Tuna-only diet not sufficient for cats
Cats may love the taste of tuna, but veterinarian Dr. Lee warns that too much tuna fish may lack essential nutrients for healthy felines.
Q: My elderly cat Tater Tot is losing his appetite for dry cat food, but he loves the tuna I eat. Now that he's eating only tuna, I guess I should ask if that's okay for him.
A: It seems you have two concerns: Tater Tot's recent disinterest in dry food and his all-tuna diet.
I'm suspicious that Tater Tot may be experiencing mouth pain that makes crunching dry food uncomfortable, so I suggest he see his veterinarian as soon as possible.
I also am concerned that he is eating only tuna, because this diet is nutritionally incomplete and unbalanced. Tuna is low in vitamin E, so Tater Tot could develop [steatitis (stee-ah-TITE'-is), a painful and sometimes fatal inflammation of the body's fat. In addition, tuna's low vitamin K levels can cause internal bleeding.
Cats require large quantities of B vitamins, but tuna provides only tiny amounts. These deficiencies, combined with possible mercury contamination, can cause muscle weakness, loss of coordination, tremors, seizures and other neurologic problems. Tuna is low in calcium, too.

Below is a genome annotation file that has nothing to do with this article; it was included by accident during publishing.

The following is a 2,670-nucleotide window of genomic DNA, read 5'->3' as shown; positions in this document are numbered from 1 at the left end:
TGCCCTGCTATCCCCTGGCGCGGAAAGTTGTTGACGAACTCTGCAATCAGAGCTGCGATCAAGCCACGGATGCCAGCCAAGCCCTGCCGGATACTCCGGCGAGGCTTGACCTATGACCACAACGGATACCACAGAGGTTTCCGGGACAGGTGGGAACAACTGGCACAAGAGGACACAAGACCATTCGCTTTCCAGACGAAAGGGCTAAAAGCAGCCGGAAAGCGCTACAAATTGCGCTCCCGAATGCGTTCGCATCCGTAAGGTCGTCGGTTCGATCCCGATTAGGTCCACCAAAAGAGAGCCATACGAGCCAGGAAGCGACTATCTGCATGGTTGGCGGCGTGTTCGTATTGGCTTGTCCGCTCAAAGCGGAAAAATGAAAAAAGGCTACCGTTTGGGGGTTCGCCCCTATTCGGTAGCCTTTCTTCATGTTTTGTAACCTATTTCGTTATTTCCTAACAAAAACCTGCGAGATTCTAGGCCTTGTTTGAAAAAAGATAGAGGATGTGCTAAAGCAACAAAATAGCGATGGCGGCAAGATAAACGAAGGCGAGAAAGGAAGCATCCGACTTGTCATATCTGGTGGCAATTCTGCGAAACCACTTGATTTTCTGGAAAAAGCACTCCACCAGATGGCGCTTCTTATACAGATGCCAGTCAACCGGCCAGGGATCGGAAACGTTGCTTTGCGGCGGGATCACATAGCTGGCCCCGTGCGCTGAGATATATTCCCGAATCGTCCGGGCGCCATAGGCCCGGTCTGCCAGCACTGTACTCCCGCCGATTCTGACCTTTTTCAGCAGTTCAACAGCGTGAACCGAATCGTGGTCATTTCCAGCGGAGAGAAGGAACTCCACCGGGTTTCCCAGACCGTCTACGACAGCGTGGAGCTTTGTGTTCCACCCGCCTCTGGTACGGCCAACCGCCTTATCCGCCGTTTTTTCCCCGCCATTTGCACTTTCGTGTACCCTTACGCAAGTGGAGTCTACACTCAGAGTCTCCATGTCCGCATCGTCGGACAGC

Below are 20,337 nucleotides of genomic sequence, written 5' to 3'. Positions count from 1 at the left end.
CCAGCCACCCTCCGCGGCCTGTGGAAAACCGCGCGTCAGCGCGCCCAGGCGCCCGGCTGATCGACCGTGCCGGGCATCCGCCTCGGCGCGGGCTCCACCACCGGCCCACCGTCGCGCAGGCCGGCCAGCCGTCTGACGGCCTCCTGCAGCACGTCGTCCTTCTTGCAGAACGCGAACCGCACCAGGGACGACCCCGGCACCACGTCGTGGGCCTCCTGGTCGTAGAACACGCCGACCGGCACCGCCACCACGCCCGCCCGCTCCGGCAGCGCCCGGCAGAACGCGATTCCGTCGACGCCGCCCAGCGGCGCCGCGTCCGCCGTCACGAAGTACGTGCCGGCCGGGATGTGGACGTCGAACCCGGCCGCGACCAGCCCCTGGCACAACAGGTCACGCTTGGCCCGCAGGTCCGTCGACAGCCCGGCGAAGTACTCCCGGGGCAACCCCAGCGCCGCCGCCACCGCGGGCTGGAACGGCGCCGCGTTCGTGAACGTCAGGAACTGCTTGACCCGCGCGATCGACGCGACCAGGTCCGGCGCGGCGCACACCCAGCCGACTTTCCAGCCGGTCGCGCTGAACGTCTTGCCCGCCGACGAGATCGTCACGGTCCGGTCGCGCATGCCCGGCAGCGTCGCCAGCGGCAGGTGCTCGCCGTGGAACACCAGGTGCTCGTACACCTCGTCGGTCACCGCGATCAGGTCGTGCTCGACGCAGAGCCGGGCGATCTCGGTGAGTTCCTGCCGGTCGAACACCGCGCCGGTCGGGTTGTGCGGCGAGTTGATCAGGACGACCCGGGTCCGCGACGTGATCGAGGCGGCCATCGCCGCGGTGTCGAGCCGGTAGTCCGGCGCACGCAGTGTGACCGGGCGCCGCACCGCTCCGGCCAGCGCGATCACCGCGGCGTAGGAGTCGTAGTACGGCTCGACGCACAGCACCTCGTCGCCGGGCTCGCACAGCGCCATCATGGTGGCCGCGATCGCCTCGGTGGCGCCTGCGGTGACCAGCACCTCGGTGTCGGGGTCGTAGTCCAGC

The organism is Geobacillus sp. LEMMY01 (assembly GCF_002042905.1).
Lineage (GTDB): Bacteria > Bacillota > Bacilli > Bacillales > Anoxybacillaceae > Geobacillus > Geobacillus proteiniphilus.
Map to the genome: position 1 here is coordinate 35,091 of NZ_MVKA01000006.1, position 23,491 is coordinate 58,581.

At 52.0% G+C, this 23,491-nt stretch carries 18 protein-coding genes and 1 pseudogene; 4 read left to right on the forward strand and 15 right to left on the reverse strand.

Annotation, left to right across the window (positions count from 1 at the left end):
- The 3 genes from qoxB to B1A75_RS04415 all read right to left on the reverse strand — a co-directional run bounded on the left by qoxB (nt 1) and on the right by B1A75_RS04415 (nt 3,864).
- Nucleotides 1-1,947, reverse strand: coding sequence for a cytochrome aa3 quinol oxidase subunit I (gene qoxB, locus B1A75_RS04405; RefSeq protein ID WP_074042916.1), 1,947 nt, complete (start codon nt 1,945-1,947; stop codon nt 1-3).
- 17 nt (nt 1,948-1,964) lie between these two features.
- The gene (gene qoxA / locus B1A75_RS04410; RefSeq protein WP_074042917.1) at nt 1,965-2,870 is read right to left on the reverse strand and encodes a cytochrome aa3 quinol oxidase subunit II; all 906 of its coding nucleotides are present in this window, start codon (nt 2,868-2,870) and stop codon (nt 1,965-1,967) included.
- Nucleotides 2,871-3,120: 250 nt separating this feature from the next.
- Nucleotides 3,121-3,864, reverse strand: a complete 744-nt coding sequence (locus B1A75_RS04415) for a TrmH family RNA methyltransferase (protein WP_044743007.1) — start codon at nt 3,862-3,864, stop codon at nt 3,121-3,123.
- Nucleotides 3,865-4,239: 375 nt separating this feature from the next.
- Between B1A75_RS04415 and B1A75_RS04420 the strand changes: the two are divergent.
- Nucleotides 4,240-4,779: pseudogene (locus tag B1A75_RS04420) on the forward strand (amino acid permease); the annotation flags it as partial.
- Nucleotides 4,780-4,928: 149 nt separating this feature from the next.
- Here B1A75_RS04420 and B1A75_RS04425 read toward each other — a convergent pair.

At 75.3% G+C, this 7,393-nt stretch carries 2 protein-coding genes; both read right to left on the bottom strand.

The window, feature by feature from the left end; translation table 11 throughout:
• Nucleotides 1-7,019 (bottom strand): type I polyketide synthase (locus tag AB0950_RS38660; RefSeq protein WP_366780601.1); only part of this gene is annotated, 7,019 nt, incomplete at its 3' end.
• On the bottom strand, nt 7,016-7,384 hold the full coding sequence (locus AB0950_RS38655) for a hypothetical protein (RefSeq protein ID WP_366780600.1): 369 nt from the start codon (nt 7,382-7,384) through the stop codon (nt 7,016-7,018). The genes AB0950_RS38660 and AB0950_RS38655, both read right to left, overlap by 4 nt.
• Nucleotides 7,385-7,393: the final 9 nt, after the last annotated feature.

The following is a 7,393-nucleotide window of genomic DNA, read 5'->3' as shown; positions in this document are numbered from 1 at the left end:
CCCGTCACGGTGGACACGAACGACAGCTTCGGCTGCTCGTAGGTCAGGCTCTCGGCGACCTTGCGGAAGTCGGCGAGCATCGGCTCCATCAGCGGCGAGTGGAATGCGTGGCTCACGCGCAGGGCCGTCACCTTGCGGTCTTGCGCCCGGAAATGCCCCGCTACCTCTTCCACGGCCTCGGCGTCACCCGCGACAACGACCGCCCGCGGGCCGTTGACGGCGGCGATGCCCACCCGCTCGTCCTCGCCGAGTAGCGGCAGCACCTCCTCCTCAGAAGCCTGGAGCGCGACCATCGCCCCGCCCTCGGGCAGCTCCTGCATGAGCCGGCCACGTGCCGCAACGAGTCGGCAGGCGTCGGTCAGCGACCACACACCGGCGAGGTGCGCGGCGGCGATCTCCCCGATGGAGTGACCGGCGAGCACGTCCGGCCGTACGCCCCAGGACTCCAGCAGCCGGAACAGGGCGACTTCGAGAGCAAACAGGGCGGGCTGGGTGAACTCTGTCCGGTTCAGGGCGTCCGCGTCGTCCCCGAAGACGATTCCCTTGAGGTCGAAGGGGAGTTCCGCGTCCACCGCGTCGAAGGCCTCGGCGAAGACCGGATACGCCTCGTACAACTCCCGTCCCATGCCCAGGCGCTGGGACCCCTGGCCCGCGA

Tuna also contains inadequate linoleic acid, an essential fatty acid that promotes healthy skin. Tuna that is beginning to spoil releases histamine, which can cause skin itchiness and redness. Conversely, tuna is high in magnesium, which may contribute to feline bladder problems. Moreover, cats fed canned tuna have an increased risk of oral squamous cell carcinoma.
So, schedule an appointment with your veterinarian to figure out why Tater Tot refuses his regular dry food. Until then, feed him canned cat food that's nutritionally complete and balanced, and save the tuna for yourself.
Lee Pickett, V.M.D. practices companion animal medicine in North Carolina. Contact her at firstname.lastname@example.org.